It's a bit more difficult.
The standard VGA registers allow a wide variation of modes and timings. Essentially you can use any frequencies you want, within the limits and resolution of your specific card.
Early analog monitors are different: Some have fairly tight restrictions on the frequencies and timings they accept. So you needed to program the registers correctly for your specific monitor.
As this wasn't very practical, there were three approaches to make it simpler: The first was to standardize monitor timings. The second one was for the monitor to tell the computer which frequencies it supported (the protocol is called Extended Display Identification Data, or EDID). The third one was multisync monitors, which accepted a range of frequencies, were fairly lenient about details in the timings, and offered monitor controls for fine tuning.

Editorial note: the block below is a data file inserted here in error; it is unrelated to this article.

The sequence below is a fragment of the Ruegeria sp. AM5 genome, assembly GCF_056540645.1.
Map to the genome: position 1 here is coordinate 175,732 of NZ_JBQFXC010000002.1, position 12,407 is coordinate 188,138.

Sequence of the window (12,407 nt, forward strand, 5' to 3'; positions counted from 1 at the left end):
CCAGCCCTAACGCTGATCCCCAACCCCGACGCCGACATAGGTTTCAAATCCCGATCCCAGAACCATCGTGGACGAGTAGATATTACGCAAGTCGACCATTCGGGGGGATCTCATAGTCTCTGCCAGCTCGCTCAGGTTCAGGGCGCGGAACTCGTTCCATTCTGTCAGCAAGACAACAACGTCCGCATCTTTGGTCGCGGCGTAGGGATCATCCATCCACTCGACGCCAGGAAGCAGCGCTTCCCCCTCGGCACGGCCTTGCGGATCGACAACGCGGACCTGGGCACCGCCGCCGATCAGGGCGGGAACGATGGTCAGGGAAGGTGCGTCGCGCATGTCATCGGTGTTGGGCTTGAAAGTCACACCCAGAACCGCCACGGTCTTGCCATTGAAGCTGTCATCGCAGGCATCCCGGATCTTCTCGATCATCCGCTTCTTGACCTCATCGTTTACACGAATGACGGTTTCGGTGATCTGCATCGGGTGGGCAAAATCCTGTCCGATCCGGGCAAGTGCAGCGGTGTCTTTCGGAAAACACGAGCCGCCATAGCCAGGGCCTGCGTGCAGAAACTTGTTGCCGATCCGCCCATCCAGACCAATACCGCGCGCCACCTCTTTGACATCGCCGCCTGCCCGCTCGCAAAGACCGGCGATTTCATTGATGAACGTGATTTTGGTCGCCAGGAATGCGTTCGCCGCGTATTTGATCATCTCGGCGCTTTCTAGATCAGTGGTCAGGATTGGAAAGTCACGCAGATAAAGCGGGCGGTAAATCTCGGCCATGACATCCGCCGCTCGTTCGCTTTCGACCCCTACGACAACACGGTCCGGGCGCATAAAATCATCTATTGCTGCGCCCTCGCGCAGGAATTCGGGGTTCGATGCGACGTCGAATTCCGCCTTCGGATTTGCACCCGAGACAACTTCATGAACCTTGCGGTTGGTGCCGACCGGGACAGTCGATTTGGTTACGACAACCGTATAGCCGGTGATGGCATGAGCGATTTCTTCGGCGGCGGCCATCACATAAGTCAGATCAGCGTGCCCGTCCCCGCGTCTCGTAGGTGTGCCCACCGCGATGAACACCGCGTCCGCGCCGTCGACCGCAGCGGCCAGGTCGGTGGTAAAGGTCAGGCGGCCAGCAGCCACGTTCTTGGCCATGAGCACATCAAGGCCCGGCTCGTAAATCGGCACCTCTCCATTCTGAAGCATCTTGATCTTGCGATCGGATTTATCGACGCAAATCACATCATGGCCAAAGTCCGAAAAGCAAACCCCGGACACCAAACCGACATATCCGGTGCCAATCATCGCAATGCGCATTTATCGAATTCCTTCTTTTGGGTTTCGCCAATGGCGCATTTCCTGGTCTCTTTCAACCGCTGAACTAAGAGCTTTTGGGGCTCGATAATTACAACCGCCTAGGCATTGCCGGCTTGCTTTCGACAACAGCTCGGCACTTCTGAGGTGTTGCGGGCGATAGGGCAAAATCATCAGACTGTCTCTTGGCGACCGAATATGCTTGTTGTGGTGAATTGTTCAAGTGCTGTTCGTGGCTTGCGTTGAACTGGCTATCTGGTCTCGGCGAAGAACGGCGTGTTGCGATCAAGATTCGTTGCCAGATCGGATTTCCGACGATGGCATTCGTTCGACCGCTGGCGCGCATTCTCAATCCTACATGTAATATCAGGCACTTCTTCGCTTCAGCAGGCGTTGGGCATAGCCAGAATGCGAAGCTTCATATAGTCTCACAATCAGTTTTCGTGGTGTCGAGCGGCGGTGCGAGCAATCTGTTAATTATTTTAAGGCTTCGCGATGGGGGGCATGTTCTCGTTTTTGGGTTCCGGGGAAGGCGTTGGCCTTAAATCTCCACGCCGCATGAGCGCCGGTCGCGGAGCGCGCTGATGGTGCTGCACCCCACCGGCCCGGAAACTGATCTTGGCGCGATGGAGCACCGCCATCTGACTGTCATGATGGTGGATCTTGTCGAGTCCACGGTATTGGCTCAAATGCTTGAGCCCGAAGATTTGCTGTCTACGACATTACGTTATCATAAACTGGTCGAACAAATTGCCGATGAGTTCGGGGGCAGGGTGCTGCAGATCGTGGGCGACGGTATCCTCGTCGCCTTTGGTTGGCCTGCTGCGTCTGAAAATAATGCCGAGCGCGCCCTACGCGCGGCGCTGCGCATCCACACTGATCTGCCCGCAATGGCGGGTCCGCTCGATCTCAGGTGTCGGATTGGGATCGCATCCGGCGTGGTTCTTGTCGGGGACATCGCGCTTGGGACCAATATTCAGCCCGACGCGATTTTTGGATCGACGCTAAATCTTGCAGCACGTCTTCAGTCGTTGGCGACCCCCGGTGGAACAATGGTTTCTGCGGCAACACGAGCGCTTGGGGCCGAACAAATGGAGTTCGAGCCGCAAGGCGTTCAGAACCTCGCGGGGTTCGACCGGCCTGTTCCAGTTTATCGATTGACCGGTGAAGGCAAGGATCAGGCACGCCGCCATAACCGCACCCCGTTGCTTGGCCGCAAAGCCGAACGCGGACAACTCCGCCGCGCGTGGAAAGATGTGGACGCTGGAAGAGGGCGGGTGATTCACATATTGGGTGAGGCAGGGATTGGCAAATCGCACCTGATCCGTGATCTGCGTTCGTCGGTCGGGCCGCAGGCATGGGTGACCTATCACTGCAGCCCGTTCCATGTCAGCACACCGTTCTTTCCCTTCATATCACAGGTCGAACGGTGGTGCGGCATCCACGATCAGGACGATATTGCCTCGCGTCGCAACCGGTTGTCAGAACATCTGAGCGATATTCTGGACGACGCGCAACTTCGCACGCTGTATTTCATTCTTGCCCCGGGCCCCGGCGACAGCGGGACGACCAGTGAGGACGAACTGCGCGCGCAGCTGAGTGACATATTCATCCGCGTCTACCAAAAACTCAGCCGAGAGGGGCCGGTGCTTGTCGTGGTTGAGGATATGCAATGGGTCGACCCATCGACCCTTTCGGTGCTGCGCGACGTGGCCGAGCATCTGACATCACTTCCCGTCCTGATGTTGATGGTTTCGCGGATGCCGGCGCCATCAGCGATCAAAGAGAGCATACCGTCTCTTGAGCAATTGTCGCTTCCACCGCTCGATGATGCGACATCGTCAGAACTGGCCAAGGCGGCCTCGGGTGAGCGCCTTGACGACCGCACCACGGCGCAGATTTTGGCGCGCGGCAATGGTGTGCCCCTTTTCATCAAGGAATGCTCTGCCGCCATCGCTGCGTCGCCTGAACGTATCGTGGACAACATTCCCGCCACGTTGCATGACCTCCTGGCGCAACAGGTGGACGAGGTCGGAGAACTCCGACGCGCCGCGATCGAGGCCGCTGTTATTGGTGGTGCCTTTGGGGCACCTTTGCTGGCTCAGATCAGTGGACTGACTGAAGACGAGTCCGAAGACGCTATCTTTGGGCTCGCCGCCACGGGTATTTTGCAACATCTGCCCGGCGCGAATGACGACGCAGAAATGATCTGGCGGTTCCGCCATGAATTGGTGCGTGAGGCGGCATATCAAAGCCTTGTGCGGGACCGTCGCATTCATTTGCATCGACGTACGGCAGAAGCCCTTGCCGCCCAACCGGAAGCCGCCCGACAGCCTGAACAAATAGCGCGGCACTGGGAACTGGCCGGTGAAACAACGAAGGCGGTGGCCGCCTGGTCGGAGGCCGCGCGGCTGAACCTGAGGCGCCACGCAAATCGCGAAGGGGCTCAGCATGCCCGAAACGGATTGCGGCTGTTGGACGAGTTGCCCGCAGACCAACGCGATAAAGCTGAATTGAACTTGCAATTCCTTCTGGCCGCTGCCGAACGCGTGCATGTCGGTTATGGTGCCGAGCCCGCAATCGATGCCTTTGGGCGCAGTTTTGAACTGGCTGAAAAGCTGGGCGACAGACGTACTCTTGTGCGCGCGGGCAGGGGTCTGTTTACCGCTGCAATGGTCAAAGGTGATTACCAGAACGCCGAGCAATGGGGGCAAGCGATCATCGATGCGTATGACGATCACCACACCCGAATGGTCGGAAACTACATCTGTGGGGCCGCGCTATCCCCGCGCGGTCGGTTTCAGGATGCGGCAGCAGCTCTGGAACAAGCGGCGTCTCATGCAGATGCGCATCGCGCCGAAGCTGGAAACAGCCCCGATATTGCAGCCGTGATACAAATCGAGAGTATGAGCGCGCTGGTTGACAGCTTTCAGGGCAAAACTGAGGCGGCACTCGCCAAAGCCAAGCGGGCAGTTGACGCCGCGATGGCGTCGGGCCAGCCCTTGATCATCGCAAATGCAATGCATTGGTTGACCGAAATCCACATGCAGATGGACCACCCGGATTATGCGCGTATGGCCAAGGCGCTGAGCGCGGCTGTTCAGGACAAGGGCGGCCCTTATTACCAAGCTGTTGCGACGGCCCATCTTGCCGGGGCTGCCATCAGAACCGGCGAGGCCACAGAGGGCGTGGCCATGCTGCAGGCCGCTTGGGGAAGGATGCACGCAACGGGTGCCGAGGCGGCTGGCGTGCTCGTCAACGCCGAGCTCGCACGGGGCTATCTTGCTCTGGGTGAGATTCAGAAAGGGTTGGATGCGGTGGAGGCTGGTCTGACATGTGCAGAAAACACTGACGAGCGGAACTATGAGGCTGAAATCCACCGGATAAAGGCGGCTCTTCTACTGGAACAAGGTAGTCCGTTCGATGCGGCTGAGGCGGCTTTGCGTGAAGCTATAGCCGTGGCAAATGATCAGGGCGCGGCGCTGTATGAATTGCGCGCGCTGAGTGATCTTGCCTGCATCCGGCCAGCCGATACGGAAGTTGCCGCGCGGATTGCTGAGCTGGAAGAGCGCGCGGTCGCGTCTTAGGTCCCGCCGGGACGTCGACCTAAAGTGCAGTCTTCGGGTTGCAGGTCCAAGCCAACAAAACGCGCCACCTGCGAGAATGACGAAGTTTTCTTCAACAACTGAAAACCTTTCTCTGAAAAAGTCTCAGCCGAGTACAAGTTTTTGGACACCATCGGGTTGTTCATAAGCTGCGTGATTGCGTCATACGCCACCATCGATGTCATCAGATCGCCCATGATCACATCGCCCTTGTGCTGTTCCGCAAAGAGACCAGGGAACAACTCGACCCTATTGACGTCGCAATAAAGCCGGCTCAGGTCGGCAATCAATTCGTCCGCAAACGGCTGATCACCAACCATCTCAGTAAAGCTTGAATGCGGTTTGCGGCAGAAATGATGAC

So the question "what are frequencies of common tweak modes" in this form doesn't have an answer. You can "tweak" the standard modes, keeping most of the timings. You can also figure out what timings your specific monitor supports, and make specific custom ones (I did this a lot, with even "funnier" resolution than the ones you mention; it's easy under X on Linux). Or, with a multisync monitor, you basically don't care.
But there are no specific frequencies that would somehow apply to all monitors.